Religious leaders join fight against COVID-19 (WHO)

| May 10, 2020

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Across Africa, religious leaders are joining the effort to slow the spread of the coronavirus, cancelling services and gatherings. Abdallah Cissé Djiguba is a grand imam from Côte d’Ivoire. He says that while cancelling religious services was not easy, particularly during Ramadan, it was the right decision. He knows that worship continues at home. Imam Cissé and other religious leaders are taking their messages to radio, television, and the internet. These are not only messages about faith, but include information about COVID-19 and precautionary measures to slow the spread of the virus. As Imam Cissé says, “When there is a pandemic, it concerns everybody.”

In the face of the COVID-19 pandemic, worship is starting to look a little different. To protect the health and safety of worshippers, most mosques and churches around the world have closed, even for major religious celebrations. It’s no different across Africa.

Measures like these are necessary to slow the spread of the virus. As Abdallah Cissé Djiguba, puts it, “You can only pray if you are alive.”

He is a grand imam from Côte d’Ivoire. In normal times, Imam Cissé’s mosque in Abidjan draws up to 6,000 people for Friday prayers. Maintaining a distance of at least one metre between each person in crowded spaces like these is nearly impossible.

In many African countries, large gatherings of all kinds have been banned to help prevent the spread of COVID-19. This includes religious services, but also markets and public transportation.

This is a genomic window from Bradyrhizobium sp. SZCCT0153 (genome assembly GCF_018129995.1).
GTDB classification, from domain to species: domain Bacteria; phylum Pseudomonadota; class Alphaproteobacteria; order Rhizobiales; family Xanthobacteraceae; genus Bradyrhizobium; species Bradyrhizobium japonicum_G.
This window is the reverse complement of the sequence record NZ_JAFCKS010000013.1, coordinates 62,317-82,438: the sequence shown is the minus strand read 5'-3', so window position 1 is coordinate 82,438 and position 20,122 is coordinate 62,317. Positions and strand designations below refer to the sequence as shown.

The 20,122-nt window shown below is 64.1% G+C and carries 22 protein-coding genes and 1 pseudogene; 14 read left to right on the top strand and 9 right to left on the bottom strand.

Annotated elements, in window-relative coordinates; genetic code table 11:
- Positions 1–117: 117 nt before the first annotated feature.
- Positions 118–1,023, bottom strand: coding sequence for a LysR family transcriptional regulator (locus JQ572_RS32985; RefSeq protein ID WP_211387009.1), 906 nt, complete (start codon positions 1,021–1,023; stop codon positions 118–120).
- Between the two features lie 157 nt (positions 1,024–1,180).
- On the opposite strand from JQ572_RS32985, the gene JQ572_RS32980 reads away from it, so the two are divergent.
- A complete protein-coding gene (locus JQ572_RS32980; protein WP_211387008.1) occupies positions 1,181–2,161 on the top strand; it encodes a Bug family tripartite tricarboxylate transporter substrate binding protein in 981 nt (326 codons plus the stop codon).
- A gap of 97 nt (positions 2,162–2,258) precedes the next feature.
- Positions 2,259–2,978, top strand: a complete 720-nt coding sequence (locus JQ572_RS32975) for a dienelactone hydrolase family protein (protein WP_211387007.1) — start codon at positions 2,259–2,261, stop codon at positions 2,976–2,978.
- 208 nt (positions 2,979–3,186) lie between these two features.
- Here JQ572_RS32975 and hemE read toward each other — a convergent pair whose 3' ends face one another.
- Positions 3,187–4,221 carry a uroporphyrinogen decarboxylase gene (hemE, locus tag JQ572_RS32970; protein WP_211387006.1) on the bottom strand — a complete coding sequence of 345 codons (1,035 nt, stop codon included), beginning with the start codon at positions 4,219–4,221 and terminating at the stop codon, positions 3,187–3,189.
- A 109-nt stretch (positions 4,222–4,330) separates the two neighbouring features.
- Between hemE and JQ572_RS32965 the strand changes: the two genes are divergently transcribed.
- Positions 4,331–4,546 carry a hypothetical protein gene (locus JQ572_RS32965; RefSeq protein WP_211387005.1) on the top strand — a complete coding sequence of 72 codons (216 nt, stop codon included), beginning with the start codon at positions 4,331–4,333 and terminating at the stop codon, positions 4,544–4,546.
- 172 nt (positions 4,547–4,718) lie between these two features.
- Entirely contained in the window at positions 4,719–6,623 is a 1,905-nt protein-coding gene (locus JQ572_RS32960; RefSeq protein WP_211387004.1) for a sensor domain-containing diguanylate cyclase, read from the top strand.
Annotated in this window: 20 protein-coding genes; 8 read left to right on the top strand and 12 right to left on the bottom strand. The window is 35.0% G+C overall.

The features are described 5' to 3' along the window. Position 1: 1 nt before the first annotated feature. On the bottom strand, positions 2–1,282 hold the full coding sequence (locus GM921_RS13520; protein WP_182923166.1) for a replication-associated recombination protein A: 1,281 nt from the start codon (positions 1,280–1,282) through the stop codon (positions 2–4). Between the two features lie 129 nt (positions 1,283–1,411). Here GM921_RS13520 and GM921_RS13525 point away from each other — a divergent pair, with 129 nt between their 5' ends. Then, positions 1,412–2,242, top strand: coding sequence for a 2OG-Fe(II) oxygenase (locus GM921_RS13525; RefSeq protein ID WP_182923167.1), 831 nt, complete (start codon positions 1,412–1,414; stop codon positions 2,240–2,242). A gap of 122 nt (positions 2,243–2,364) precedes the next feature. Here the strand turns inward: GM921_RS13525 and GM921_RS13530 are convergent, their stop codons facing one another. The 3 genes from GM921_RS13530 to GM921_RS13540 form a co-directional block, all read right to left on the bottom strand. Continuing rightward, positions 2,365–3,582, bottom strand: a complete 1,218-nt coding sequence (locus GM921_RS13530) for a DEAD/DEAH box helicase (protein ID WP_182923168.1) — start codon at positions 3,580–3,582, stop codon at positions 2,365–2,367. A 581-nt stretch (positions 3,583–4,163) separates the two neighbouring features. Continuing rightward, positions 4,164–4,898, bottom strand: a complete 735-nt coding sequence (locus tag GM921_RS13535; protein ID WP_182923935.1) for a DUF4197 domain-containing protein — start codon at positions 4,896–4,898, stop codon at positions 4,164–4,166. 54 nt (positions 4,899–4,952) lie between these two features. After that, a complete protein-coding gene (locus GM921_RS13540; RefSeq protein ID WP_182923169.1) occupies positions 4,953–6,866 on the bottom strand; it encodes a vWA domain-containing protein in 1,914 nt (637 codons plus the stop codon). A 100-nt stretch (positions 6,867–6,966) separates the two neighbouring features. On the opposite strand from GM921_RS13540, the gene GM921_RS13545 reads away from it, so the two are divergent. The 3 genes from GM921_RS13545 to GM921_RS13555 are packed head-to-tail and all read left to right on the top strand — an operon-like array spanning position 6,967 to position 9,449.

For religious leaders like Imam Cissé, decisions like this aren’t easy.

He says, “It’s a significant disruption of people’s way of life and habits.”

But worship continues despite the restrictions. He adds, “We understood that we have to preserve lives. Praying at home also has its meaning and importance.”

Since the beginning of lockdown measures, Imam Cissé says that more families are praying at home. It used to be difficult to gather the whole family for prayers, but this has become easier now.

Imam Cissé felt sad about closing the mosque, especially during the holy month of Ramadan, but he did so knowing it would help keep people healthy.

The imam is continuing to serve his community by educating worshippers on the precautions needed to stay safe and healthy. He appears regularly on radio and television, sharing information on COVID-19 and encouraging listeners to follow recommendations for their well-being and others’.

Elsewhere, religious leaders are taking to the internet. Christ Is the Answer Ministries is one of the oldest churches in Nairobi, and now reaches 200,000 people by broadcasting their Sunday services on television, radio, and online.

Priests and bishops are using this time to share information that will help keep listeners safe.

Bishop David Oginde from Christ is the Answer Ministries says: “We encourage people to wash their hands, sanitize, to keep distance, stay at home. This way, we are able to help the government to achieve its objective of stopping the transmission of the virus.”

According to the World Health Organization, religious leaders like Imam Cissé and Bishop Oginde are influential in their communities. Their voices help spread important information during the COVID-19 pandemic—and give people hope.

Imam Cissé says, “When there is a pandemic, it concerns everybody. We need to learn more about this disease to find ways to stop it.”

This story was adapted from an article published by the World Health Organization and originally titled, “Religious leaders join COVID-19 fight in Africa.” To read the full article, go to: